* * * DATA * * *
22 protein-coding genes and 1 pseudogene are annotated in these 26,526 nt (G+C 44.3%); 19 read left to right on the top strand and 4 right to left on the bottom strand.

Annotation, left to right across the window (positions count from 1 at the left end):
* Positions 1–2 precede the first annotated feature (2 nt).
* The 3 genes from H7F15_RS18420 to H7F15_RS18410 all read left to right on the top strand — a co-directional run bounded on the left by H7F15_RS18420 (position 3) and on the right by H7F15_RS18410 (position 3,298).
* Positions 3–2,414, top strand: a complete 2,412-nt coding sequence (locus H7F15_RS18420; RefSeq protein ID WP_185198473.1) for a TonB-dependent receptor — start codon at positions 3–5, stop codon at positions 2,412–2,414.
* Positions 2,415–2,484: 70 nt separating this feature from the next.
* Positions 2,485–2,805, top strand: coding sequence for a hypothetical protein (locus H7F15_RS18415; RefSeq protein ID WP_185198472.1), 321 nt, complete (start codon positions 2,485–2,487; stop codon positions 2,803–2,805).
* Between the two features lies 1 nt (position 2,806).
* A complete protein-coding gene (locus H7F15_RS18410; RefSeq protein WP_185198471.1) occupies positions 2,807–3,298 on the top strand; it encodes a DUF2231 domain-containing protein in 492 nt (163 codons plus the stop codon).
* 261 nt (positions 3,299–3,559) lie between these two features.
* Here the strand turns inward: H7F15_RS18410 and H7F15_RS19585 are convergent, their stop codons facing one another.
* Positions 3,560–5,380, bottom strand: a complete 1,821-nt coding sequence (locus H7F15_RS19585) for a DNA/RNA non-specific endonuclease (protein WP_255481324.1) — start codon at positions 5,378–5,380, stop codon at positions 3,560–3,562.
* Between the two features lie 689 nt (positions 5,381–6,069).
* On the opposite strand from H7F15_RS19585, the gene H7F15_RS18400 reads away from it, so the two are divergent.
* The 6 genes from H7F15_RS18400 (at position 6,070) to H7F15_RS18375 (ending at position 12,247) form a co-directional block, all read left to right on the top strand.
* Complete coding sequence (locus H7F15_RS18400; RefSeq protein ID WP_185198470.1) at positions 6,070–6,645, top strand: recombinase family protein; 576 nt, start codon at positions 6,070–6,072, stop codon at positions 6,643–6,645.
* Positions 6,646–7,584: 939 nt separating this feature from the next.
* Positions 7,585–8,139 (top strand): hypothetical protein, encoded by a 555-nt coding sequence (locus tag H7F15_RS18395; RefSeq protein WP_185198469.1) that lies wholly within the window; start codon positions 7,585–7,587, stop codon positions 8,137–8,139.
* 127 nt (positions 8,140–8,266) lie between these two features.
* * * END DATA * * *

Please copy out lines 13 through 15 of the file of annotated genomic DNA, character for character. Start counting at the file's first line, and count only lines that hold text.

* Between the two features lie 689 nt (positions 5,381–6,069).
* On the opposite strand from H7F15_RS19585, the gene H7F15_RS18400 reads away from it, so the two are divergent.
* The 6 genes from H7F15_RS18400 (at position 6,070) to H7F15_RS18375 (ending at position 12,247) form a co-directional block, all read left to right on the top strand.